Dead shrimp outside of the exit gate with blackened discharge.
PATHOGENS IN PRODUCTION SYSTEMS
Shrimp aquaculture consists of three or four distinct stages. Broodstock production, production of larval and post larval shrimp, nursery ponds that bridge this to the farm and finally on the farm production. These overlap and even if exclusionary practices are successful in one component it does not mean that all the other steps will also be free of the influence of pathogens.
Allowing large numbers of pathogens to enter production systems is not conducive to sustainability. Keeping pathogens out of production systems is challenging. However, it can be done. Disease is a serious problem that consistently impacts shrimp farmers globally. Companies that claim to offer solutions without considering the nature by which pathogens enter production systems abound. One step solutions to complex problems are rarely sustainable fixes. From my perspective the failure to deal with the underlying causes of the spread of disease is one of the major impediments to sustainability. Each step in the process should be analyzed for each operation and all sources of potential pathogen entry addressed. It is important to make a distinction between opportunistic and obligate pathogens. There are many “experts” who will tell you that you need to control both. I believe that this is a fool’s errand. Control of obligate pathogens is via exclusion although of course it is not 100%.Movement of pathogens between the wild and the farmed environment is always going to be an element of production in systems that are open to the environment. Control of opportunistic pathogens should be via exclusion where this is feasible and through the control of those factors that contribute to susceptibility. Some advocate that the environment be free of vibrios. Frequently most are focused on those that cannot breakdown sucrose. This has no correlation with pathogenicity. Furthermore, microbiomes are complex and when one creates a niche by eliminating or diminishing the presence of one species it opens the niche for others. Focusing on vibrios makes little sense without considering this. Many other species contain obligate and opportunistic pathogens that will adversely impact production if given the opening.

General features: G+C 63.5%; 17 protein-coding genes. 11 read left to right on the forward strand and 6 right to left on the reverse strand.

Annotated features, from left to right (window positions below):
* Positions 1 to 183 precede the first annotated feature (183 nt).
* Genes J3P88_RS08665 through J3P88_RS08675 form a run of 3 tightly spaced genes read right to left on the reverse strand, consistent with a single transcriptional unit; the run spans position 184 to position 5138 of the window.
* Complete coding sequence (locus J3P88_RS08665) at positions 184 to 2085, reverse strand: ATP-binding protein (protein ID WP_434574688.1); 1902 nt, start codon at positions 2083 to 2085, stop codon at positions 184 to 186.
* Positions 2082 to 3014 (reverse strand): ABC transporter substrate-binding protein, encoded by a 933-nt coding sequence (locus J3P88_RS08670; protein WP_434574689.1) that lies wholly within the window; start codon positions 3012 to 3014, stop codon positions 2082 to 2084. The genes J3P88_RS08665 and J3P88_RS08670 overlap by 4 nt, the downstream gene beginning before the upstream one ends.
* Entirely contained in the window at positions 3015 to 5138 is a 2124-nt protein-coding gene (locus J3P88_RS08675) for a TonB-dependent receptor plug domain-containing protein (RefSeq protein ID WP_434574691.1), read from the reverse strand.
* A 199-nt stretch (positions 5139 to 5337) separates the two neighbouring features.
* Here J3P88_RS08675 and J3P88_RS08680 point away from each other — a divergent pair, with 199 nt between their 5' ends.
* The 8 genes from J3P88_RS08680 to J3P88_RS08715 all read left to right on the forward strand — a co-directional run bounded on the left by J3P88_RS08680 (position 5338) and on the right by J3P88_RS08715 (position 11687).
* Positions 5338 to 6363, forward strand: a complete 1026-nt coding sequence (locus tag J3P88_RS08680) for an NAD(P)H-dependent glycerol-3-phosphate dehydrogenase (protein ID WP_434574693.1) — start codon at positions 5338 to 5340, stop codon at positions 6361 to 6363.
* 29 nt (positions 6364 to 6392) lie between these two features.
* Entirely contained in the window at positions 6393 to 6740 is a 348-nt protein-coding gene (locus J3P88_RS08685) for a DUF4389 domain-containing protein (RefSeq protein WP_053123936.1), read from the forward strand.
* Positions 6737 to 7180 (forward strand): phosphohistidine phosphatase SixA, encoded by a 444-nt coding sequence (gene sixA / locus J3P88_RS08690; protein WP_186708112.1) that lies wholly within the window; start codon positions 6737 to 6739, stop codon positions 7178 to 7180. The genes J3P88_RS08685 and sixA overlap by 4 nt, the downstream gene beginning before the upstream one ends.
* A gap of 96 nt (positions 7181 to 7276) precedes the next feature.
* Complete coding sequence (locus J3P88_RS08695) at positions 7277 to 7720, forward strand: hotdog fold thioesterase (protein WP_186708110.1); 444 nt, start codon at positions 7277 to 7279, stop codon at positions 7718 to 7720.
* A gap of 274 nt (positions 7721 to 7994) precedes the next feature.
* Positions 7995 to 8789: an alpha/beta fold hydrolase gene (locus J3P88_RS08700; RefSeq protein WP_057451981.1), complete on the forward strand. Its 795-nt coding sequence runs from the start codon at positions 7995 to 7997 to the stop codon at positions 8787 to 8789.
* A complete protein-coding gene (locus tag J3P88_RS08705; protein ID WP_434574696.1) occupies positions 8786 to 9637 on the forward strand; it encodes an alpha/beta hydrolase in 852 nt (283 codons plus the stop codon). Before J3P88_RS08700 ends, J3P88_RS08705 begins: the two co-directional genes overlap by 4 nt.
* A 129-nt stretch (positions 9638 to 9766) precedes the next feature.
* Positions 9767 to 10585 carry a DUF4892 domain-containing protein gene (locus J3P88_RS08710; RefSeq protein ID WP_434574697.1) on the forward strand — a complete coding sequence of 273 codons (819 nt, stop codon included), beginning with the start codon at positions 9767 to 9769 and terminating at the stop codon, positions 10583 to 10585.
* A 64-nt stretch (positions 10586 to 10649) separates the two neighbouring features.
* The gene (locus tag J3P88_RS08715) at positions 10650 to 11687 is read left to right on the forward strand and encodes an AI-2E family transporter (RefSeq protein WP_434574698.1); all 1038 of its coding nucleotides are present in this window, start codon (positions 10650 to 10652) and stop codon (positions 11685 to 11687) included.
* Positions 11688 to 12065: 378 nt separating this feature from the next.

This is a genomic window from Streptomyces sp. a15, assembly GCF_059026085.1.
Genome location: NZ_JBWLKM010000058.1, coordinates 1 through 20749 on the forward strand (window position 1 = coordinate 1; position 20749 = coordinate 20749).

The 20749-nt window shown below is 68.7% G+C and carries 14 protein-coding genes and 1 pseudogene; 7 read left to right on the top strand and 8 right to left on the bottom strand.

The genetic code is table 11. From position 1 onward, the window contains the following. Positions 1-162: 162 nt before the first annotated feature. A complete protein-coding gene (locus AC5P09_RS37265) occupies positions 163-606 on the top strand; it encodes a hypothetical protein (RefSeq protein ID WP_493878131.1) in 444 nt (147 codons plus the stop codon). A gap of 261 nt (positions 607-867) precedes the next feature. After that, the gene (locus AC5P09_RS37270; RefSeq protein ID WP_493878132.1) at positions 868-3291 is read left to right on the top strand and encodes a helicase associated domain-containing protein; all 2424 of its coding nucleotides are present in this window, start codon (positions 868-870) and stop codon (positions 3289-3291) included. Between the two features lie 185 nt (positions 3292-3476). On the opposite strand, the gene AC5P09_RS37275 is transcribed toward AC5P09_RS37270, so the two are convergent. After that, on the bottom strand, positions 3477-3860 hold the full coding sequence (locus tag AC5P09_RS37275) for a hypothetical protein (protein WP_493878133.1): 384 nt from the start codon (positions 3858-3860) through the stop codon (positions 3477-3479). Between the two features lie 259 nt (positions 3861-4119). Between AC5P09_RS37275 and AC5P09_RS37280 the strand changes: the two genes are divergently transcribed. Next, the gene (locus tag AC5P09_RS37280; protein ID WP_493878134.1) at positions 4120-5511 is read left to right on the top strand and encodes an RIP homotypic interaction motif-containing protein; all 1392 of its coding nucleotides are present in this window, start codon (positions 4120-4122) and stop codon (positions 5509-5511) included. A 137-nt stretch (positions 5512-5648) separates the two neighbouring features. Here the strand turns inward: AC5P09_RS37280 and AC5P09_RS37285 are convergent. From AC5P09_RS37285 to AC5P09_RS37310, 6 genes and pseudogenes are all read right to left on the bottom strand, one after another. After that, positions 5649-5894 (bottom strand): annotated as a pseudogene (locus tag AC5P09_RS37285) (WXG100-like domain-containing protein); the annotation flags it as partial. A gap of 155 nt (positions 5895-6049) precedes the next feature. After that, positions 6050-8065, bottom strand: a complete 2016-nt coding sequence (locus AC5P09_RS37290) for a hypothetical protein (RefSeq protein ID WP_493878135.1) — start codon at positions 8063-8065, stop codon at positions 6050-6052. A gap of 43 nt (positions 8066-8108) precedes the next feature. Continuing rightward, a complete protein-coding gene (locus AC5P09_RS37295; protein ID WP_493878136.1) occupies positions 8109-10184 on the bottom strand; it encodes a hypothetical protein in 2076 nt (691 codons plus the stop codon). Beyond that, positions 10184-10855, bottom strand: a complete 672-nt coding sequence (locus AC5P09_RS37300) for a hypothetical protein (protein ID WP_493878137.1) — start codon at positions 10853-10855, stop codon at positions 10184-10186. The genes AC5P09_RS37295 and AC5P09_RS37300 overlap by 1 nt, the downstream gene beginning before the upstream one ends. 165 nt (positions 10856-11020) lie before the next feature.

Reduction of stress is a critical element of production. Maintaining an environment that is consistent with this is not always a simple matter and there are some that advocate that this is not needed. Let animals die. After all we want the strongest animals and those will be the survivors. This might seem logical, but it is not consistent with sustainability and allows one to rationalize that the failure to address the underlying causes of these losses is acceptable. Yields should be maximized to reduce the overall costs of production and improve profitability. Susceptibility to stress can be addressed via genetic programs that domesticate animals and by understanding the importance of well aerated, clean production systems and high-quality nutritious feeds.